• Not “Just A Mobile Game”
    When Oculus was acquired by Facebook, I liked to joke that I was “making a Facebook game”. Since announcing that Darknet will be a launch title on Gear VR , I’ve been saying that I’m not only making a Facebook game, but it’s a “mobile game” too! It’s pretty much Candy Crush VR at this point.
    I worry, though, that other people might not get the joke. The term “mobile game” has a lot of baggage; gamers seem to...
  • Taking Stock
    In the past week, I ran a booth at PAX for the first time, received a ton of feedback from my first wave of beta testers, and announced that Darknet will be coming to Gear VR . All of this temporarily distracted me from actually working on the game, and now I’m gearing up to dive back into the code and finally finish the thing. It seems like a good moment to pause and do some public reflection.
  • Launching on Gear VR
    Moments ago, Samsung announced Gear VR , a mobile VR headset built in collaboration with Oculus, which uses a Galaxy Note 4 for its screen and processor. This means that I can finally make an announcement:
    Darknet will be released as a launch title for Gear VR!
    Whew! I had been holding that back for a long time. I’ll talk more about my specific plans for Darknet later, but for now, I’ll focus on my experience with the...
  • Darknet at PAX Prime
    I've spent the past week either preparing for PAX or actually exhibiting at PAX, so it's been busy! This is my first real booth, and thanks to some help from Oculus, I was able to demo with 3 Oculus Rift DK2s at once, and they saw almost constant use!
    Darknet was the first VR experience for a lot of players, and there were some great reactions along the way.
    I also had some good meetings with...
  • Making the Tutorial
    Like everyone else, I hate tutorials. The mere word conjures visions of long, lecturing paragraphs and big, orange “CLICK HERE!” arrows. Blech. Tutorials aren’t always so bad, of course, but it feels like the best a tutorial can do is blend into the background, unnoticed. They might be a prerequisite to fun, but they aren’t fun themselves.
    Alas, a tutorial seems like a necessity in my own game. If Darknet were a twist on a typical genre like a...
  • Narrative and the MDA Framework
    I often identify as a mechanics-focused designer. Most of my previous games have been abstract, and my relationship with narrative is usually a bit awkward, which I’ve written plenty of blog posts about already .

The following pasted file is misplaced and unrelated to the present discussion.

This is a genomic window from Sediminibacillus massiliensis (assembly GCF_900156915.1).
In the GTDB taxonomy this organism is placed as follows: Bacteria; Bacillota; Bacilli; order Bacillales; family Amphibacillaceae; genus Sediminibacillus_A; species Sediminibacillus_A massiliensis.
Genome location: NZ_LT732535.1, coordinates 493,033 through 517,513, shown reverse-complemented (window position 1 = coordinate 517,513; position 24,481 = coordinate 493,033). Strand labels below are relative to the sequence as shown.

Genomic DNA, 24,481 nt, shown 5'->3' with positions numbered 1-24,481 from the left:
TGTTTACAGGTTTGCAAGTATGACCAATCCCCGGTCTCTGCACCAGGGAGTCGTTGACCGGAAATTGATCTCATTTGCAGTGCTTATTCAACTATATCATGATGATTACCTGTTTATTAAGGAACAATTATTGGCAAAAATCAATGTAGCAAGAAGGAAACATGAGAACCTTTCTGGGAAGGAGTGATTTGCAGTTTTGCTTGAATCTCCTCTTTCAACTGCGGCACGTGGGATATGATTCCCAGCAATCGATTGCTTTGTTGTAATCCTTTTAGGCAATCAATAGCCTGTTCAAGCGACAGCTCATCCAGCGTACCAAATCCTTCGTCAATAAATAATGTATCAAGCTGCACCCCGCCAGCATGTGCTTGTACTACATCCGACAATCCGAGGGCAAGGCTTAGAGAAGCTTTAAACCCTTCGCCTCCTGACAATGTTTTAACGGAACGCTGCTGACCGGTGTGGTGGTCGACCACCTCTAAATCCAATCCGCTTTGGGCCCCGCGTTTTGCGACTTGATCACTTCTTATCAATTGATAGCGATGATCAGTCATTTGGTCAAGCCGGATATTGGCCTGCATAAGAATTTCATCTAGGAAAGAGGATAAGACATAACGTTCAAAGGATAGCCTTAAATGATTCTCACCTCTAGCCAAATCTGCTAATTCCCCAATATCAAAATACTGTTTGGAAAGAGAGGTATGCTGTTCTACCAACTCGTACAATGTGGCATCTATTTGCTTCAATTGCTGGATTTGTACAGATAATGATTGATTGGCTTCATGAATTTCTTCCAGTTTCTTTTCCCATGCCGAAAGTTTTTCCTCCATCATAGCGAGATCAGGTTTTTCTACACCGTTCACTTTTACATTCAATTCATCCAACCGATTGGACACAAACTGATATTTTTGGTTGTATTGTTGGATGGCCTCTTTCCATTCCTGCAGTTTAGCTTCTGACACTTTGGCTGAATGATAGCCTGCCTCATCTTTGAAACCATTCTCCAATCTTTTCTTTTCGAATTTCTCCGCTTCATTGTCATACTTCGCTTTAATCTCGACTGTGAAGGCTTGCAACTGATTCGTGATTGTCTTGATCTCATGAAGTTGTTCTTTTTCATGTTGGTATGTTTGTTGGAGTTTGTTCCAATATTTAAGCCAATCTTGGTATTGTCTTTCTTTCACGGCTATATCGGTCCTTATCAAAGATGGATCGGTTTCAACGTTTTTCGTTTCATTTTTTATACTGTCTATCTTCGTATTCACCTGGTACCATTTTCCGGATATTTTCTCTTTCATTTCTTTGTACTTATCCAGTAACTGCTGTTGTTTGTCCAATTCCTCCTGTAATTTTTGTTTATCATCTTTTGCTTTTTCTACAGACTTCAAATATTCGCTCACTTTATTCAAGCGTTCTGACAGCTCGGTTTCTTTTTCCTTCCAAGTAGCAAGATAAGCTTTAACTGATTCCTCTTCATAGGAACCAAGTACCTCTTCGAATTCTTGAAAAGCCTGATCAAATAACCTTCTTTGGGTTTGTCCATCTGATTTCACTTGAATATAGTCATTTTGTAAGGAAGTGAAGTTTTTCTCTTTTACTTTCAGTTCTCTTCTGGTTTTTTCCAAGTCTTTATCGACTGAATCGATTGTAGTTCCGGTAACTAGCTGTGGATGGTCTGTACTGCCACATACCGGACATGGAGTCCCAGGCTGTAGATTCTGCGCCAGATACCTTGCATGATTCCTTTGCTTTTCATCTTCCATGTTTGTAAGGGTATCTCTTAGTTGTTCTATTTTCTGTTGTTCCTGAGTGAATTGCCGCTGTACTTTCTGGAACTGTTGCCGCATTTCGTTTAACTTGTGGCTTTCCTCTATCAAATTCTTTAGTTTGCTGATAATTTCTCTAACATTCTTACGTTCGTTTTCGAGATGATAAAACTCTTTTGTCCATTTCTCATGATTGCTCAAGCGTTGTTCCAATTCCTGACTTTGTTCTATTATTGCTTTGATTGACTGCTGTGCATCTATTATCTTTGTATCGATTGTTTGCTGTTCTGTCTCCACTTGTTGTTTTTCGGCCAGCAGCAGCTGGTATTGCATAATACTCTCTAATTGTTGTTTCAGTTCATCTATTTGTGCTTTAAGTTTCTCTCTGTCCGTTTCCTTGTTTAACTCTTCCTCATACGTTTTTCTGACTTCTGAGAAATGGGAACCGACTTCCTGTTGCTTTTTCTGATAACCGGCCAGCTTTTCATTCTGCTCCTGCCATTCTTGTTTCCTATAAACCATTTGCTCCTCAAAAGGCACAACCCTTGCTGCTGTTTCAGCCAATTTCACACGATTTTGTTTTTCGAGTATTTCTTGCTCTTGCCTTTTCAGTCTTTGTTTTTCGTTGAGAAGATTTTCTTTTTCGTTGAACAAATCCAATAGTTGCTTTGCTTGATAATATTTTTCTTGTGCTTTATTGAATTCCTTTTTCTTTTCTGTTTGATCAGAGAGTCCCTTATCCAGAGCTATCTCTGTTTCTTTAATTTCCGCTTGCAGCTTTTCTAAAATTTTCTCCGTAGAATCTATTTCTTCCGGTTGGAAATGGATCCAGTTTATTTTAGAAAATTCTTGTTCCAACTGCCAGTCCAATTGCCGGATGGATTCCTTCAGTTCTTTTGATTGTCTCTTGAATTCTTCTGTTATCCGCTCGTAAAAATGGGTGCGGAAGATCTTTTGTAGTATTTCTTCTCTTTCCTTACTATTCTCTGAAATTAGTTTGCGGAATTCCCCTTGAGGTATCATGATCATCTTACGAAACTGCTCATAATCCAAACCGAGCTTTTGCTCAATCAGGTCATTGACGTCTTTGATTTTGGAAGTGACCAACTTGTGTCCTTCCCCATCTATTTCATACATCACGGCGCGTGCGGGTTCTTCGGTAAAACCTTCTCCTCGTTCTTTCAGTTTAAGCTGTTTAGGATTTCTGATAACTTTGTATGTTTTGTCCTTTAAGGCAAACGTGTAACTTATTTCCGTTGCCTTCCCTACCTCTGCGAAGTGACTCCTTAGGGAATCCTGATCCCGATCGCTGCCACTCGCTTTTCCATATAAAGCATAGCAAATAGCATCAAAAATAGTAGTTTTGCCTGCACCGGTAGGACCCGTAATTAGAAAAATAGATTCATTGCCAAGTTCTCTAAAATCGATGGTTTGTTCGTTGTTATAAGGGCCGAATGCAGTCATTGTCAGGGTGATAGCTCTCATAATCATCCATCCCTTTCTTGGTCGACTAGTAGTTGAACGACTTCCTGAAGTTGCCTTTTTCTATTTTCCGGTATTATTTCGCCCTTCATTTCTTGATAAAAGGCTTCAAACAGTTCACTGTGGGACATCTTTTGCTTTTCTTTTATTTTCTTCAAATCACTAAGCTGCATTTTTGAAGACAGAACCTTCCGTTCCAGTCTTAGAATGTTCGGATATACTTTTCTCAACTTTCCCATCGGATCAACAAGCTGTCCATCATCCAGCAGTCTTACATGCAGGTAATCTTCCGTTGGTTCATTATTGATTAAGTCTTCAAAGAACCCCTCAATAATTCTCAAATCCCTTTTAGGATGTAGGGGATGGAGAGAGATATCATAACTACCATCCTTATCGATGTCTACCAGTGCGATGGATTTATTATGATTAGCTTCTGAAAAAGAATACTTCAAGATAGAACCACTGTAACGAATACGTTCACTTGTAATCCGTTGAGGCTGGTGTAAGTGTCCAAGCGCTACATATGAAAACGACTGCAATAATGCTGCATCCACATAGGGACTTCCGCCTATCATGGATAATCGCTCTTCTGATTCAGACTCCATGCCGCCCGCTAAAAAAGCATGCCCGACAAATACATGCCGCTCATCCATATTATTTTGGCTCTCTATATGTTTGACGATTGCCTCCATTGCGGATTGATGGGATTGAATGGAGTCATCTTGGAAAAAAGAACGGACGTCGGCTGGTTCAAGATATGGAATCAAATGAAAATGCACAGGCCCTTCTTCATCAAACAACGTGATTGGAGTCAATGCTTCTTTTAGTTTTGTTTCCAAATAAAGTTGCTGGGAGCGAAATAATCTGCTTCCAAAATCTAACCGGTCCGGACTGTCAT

For all my talk, however, Darknet has been shaped around its narrative theme from the very beginning. I didn’t design the gameplay and then pick a story to wrap around it. Instead, I picked the theme of cyberpunk hacking first, based in part on...
  • Hiding Secrets
    “The purpose of gameplay is to hide secrets.” 
    I started hearing that phrase thrown around last year, after it was posted on the  Arcane Kids manifesto . It seemed like an overstatement at first, but it grew on me once I started to interpret the idea of "secrets" more broadly. Figuring out a winning strategy feels, to me, like discovering hidden knowledge. Viewed that way, rich gameplay is just a big pile of secrets, and uncovering them is a...
  • Darknet, Unity, and the Asset Store
    Darknet is built in Unity, like everything else nowadays. Unity seems to be the dominant engine among indies by an enormous margin. Frankly, I can understand why. It’s relatively easy to use, it deploys just about everywhere, and it offers a great set of features. Unity’s popularity, in turn, encourages other companies and platforms (like Oculus) to support it, and the engine’s huge development community is another big plus. I’ve heard plenty of complaints too, and I understand that...
  • Puzzle Generation
    The most important element in Darknet’s gameplay is the hacking puzzle. The puzzles aren’t the only things you have to think about (there’s a lot of strategy on the “ network layer ” of gameplay as well), but every time the player hacks a network, they’ll have to complete at least a couple of puzzles to win. That’s why it’s so important to make every puzzle unique and challenging. To this end, every puzzle in Darknet is procedurally generated...
  • Grinding and the Burden of Optimal Play
    Just before I announced Darknet, I sent an early preview build to Ben Kuchera, a writer at Polygon. The resulting article was generally positive, but there was one negative point that came up right away:
    “It sounds grindy”
    This was a bad sign. (For those who don’t recognize the term, “ grinding ” refers to mindless repetition in games.) I hate grinding. I’m fundamentally opposed to it, and I’ve always made an effort to keep it out of...
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